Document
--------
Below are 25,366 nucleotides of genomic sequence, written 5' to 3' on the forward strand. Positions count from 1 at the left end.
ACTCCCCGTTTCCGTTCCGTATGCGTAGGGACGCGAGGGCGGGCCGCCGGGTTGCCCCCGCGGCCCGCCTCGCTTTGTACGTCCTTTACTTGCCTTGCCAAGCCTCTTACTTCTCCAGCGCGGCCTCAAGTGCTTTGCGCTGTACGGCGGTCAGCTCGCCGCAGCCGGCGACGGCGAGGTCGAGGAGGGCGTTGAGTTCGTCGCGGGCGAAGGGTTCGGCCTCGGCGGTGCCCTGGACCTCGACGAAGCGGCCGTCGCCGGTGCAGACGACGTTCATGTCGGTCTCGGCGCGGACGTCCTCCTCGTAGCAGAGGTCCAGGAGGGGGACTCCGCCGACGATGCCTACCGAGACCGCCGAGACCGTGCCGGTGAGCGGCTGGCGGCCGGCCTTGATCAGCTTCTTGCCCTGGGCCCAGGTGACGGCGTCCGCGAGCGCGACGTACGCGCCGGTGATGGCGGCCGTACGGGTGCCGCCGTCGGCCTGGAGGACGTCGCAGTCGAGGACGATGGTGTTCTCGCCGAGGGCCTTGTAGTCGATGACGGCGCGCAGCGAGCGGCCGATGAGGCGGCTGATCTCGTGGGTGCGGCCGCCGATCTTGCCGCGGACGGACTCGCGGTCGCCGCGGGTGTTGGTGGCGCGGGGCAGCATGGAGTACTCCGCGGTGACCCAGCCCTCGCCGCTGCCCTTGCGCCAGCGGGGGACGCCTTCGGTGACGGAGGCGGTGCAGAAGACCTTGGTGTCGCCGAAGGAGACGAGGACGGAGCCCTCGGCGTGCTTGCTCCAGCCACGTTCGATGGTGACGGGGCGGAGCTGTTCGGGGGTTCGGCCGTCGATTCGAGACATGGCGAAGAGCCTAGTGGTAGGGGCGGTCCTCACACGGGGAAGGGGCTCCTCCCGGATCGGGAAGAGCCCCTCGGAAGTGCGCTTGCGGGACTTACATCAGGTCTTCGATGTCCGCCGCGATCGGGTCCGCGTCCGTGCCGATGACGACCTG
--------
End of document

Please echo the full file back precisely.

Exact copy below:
Below are 25,366 nucleotides of genomic sequence, written 5' to 3' on the forward strand. Positions count from 1 at the left end.
ACTCCCCGTTTCCGTTCCGTATGCGTAGGGACGCGAGGGCGGGCCGCCGGGTTGCCCCCGCGGCCCGCCTCGCTTTGTACGTCCTTTACTTGCCTTGCCAAGCCTCTTACTTCTCCAGCGCGGCCTCAAGTGCTTTGCGCTGTACGGCGGTCAGCTCGCCGCAGCCGGCGACGGCGAGGTCGAGGAGGGCGTTGAGTTCGTCGCGGGCGAAGGGTTCGGCCTCGGCGGTGCCCTGGACCTCGACGAAGCGGCCGTCGCCGGTGCAGACGACGTTCATGTCGGTCTCGGCGCGGACGTCCTCCTCGTAGCAGAGGTCCAGGAGGGGGACTCCGCCGACGATGCCTACCGAGACCGCCGAGACCGTGCCGGTGAGCGGCTGGCGGCCGGCCTTGATCAGCTTCTTGCCCTGGGCCCAGGTGACGGCGTCCGCGAGCGCGACGTACGCGCCGGTGATGGCGGCCGTACGGGTGCCGCCGTCGGCCTGGAGGACGTCGCAGTCGAGGACGATGGTGTTCTCGCCGAGGGCCTTGTAGTCGATGACGGCGCGCAGCGAGCGGCCGATGAGGCGGCTGATCTCGTGGGTGCGGCCGCCGATCTTGCCGCGGACGGACTCGCGGTCGCCGCGGGTGTTGGTGGCGCGGGGCAGCATGGAGTACTCCGCGGTGACCCAGCCCTCGCCGCTGCCCTTGCGCCAGCGGGGGACGCCTTCGGTGACGGAGGCGGTGCAGAAGACCTTGGTGTCGCCGAAGGAGACGAGGACGGAGCCCTCGGCGTGCTTGCTCCAGCCACGTTCGATGGTGACGGGGCGGAGCTGTTCGGGGGTTCGGCCGTCGATTCGAGACATGGCGAAGAGCCTAGTGGTAGGGGCGGTCCTCACACGGGGAAGGGGCTCCTCCCGGATCGGGAAGAGCCCCTCGGAAGTGCGCTTGCGGGACTTACATCAGGTCTTCGATGTCCGCCGCGATCGGGTCCGCGTCCGTGCCGATGACGACCTG